To make matters worse, this is community theatre. These are not professional actors. The Lichtenstein is a tiny performance space. Once the curtain is up the show must go on.

And to really make things difficult, the first play presented was by Harold Pinter. All those pregnant Pinter pauses that I had been looking forward to were filled with this woman’s constant noise and motion. So I cannot tell you whether my impression that the actors – Douglas MacDonald and Kevin Wixsom – rushed the play was accurate or an illusion. Since I have seen both of these actors do fine work in other dramas, I choose not to believe that they were simply incapable of interpreting Pinter. Indeed, when I was able to focus my attention completely on the stage, there were many enjoyable moments between the two actors. Wixsom played Ben slow and stolid, while MacDonald’s Gus was one jangly bundle of nerves. I didn’t trust either of them with a gun.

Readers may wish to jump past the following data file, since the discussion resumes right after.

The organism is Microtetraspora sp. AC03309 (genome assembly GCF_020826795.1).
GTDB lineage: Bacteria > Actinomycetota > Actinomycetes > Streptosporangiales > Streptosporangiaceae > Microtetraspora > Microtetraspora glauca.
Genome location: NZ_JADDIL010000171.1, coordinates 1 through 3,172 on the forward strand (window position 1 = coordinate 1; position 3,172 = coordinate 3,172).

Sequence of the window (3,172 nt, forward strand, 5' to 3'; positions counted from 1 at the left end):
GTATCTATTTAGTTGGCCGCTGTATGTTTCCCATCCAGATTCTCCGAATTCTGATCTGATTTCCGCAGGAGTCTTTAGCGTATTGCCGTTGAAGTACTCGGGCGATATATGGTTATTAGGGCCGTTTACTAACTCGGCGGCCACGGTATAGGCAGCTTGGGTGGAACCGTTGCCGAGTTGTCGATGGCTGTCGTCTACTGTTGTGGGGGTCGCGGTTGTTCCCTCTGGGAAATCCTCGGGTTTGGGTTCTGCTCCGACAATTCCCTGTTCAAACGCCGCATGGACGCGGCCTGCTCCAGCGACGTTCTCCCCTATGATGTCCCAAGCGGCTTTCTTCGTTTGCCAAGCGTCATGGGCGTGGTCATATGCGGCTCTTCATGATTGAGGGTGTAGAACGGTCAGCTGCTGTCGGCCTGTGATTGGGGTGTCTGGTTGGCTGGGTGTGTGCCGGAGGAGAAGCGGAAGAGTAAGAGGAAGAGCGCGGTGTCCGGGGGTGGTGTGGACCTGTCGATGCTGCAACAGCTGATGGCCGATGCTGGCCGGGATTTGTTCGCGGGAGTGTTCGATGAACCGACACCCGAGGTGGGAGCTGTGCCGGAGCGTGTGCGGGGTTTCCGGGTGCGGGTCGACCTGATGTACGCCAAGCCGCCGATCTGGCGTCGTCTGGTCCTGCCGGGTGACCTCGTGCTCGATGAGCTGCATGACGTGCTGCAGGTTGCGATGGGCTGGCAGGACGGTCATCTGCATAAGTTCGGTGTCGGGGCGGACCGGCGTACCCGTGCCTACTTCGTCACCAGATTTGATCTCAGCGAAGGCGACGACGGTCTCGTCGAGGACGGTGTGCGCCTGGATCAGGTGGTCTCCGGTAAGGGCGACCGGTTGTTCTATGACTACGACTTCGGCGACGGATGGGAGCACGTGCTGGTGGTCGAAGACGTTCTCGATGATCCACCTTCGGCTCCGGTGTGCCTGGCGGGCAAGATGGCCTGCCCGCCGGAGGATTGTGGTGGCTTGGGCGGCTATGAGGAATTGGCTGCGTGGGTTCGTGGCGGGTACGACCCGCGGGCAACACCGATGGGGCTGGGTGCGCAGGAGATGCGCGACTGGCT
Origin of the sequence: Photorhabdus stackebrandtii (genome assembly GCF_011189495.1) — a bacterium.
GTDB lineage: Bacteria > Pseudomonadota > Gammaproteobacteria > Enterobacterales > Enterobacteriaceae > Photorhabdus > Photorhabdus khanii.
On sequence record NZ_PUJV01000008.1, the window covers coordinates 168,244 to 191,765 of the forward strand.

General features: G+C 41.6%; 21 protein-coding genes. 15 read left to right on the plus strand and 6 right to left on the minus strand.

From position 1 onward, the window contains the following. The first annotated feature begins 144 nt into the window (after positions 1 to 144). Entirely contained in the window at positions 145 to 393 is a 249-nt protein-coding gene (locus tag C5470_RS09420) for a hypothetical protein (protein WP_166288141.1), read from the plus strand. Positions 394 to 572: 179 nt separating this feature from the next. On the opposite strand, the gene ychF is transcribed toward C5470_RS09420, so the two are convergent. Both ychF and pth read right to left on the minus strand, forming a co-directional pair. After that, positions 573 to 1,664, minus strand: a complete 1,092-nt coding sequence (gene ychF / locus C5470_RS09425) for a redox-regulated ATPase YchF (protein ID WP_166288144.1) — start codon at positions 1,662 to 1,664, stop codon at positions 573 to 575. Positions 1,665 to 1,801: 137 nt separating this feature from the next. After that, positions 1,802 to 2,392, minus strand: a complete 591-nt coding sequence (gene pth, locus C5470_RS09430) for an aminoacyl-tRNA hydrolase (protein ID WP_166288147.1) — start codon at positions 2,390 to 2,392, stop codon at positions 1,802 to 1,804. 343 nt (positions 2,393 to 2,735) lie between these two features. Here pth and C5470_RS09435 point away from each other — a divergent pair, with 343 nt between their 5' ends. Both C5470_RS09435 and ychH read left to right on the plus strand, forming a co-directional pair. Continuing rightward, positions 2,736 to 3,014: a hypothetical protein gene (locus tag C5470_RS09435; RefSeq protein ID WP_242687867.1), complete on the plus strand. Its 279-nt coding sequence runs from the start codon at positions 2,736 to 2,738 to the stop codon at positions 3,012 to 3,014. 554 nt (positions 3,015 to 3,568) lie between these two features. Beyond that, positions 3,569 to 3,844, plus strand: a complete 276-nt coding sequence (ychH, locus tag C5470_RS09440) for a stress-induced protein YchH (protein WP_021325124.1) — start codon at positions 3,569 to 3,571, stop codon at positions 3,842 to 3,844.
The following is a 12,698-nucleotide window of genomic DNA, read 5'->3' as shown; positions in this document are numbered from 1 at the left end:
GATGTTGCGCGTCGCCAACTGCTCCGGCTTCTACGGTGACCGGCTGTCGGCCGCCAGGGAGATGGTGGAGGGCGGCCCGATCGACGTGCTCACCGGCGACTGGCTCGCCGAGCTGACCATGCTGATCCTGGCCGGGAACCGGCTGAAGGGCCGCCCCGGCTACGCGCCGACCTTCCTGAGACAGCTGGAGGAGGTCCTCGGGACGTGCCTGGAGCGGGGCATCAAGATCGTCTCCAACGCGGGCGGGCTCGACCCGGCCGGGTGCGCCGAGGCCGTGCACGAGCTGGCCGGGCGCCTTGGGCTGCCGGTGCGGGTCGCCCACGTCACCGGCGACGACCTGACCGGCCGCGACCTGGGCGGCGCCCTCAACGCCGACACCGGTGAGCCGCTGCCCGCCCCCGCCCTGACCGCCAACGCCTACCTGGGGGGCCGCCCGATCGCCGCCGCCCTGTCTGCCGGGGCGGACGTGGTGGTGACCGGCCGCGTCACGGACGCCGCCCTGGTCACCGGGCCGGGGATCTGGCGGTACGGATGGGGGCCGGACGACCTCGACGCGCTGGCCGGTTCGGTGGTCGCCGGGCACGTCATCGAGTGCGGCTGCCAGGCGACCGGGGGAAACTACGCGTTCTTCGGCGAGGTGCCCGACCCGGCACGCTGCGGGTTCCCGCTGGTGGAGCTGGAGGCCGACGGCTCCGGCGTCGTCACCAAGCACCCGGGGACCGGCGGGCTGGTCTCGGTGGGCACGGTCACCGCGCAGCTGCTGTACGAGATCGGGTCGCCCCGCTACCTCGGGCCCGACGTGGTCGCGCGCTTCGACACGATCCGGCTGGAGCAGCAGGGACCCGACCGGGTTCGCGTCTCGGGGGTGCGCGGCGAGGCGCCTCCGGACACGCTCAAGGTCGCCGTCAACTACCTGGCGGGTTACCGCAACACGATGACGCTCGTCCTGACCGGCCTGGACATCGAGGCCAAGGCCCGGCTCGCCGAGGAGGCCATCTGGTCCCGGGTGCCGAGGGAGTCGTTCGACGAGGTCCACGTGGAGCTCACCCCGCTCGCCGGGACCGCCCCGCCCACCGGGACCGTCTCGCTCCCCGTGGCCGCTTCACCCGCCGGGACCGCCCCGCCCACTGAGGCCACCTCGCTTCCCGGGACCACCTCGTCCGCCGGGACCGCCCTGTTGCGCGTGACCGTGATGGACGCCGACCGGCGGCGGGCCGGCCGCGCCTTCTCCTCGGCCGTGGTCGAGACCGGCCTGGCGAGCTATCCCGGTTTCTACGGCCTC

The Dumb Waiter is not a nice, neat linear play. It requires an investment of attention on the part of the audience, an investment that the opening night crowd was prevented from making, and even so it is a play that leaves you with many questions unanswered. Under the circumstances, that was frustrating rather than intellectually stimulating. I was amused to overhear a member of the audience seriously quizzing the actors at the intermission, determined to make sense of what she had just seen. She probably thought she had missed a key line or plot point in which all was revealed, which, of course, she hadn’t.

Since this was Pinter, I think a few Director’s Notes in the program might have been in order. Even though Pinter has been an enormous, Nobel Prize-winning fish in the tiny pond that is the world of legitimate, literate theatre for nearly half a century, a community theatre audience could use a bit of a helping hand when encountering him.

When I was preparing to review these shows I surfed through some Pinter for Dummies-type notes online and was amused to see an entire paragraph devoted to a definition and explanation of a dumb waiter. They are such handy things for moving small loads from floor to floor of a multi-story structure – surely everyone has seen one in their lifetime. But once the play was underway I realized how alien the mechanism has become. Either a brief written description in the program, or a more clearly visible stage prop (the dumb waiter here was merely a small door in the wall and a sound effect) was necessary.